I don't know if the original question was more about timezones (e.g. making sure that the container will honor DST and timezone changes) or accurate time keeping (e.g. making sure that the container clock will not drift). If it's about timezones, that answer is perfect. If it's about clock drift, you don't have to worry: the clock of the container is the same as the clock of the host (except that the container cannot change it, except when it's running in --privileged mode). – jpetazzo Apr 4 '14 at 20:46
  • @jpetazzo agreed; I should have included a call to date on the host machine in my MWE, as it is otherwise perhaps unclear that the container gets its time from the host. – shabbychef Apr 7 '14 at 21:17
  • 1
    setup mount namespace mounting /etc/localtime into /mnt/sda1/var/lib/docker/aufs/mnt/.../etc/localtime not a directory – Brian Tingle Oct 17 '14 at 16:31
  • This does not appear to work per docker 1.3 on OSX. Same error as Brian Tingle. – esilver Oct 19 '14 at 18:21
  • 1
    @esilver boot2docker can only mount subdirectories under /Users by default – menghan Oct 24 '14 at 4:16
23

On Docker for Mac OS X Beta, I experienced significant drift on the VM, which is based on Alpine Linux. From Alpine Linux FAQ you can synchronize the VM's clock with the following command.

ntpd -d -q -n -p pool.ntp.org

However, getting access to a terminal on the VM is another question, which can be done if you use the screen command.

screen ~/Library/Containers/com.docker.docker/Data/com.docker.driver.amd64-linux/tty

That path is a symlink, which on my system points at /dev/ttys003.

Once you get in, note that the moby login is simply root with no password. After you have finished, CTRL-A, D will disconnect from the screen session.

NOTE: This used to be documented on Docker for Mac Trouble Shooting but that seems to have been taken down. I was lucky enough to be shown it while at Dockercon 2016. It seems Docker is trying to abstract the VM completely out of the experience, which explains why it's no longer documented.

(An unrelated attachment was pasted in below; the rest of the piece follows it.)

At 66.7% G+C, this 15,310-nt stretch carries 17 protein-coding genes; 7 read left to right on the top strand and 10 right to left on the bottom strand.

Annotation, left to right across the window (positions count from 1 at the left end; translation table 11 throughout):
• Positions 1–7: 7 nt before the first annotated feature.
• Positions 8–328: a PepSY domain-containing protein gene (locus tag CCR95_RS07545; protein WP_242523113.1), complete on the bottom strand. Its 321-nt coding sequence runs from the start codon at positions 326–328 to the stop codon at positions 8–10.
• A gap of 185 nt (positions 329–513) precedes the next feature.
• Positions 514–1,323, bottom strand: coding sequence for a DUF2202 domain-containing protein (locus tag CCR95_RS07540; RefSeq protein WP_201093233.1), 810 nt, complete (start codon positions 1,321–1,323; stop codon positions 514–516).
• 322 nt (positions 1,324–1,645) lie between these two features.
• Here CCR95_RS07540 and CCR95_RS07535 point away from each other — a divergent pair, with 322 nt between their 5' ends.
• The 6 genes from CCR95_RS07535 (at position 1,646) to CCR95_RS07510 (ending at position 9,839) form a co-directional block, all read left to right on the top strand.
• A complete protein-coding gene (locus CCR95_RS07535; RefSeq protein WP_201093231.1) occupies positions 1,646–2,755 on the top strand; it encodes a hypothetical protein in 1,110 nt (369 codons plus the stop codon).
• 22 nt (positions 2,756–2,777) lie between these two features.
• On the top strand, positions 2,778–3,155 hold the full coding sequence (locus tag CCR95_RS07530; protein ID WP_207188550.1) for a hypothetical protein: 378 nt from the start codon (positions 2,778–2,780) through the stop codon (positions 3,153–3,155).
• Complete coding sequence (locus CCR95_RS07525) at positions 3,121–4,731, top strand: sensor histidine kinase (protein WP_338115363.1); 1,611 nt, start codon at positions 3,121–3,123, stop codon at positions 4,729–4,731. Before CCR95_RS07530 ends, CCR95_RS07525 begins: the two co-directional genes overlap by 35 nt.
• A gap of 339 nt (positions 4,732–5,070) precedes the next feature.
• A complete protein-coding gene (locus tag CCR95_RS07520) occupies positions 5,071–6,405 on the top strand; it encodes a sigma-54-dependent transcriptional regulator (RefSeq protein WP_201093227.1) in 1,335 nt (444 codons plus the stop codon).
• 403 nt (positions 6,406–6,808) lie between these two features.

• 3
    This should be the newly accepted answer for people using the new RCs without the intermittent docker-machine – Blizz Jul 6 '16 at 8:17
  • How can i change jre so that i dont have to use command because command line doesnot work for my issue. i need to manually update with tzupdate for daylight stackoverflow.com/questions/40418187/… – mark Nov 6 '16 at 14:33
1

The current solution for osx time drift on docker (April 2018):

I do have my mac on an NTP server, but this fixed clock drift with containers:

From https://docs.docker.com/docker-for-mac/troubleshoot/#known-issues :

If your system does not have access to an NTP server, then after a hibernate the time seen by Docker for Mac may be considerably out of sync with the host. Furthermore, the time may slowly drift out of sync during use. To manually reset the time after hibernation, run:

docker run --rm --privileged alpine hwclock -s

Or, to resolve both issues, you can add the local clock as a low-priority (high stratum) fallback NTP time source for the host. To do this, edit the host’s /etc/ntp-restrict.conf to add:

server 127.127.1.1              # LCL, local clock
fudge  127.127.1.1 stratum 12   # increase stratum

Then restart the NTP service with:

sudo launchctl unload /System/Library/LaunchDaemons/org.ntp.ntpd.plist
sudo launchctl load /System/Library/LaunchDaemons/org.ntp.ntpd.plist
0

docker-compose usage:

Add /etc/localtime:/etc/localtime:ro to the volumes attribute.

Look at this link to demonstrate an example.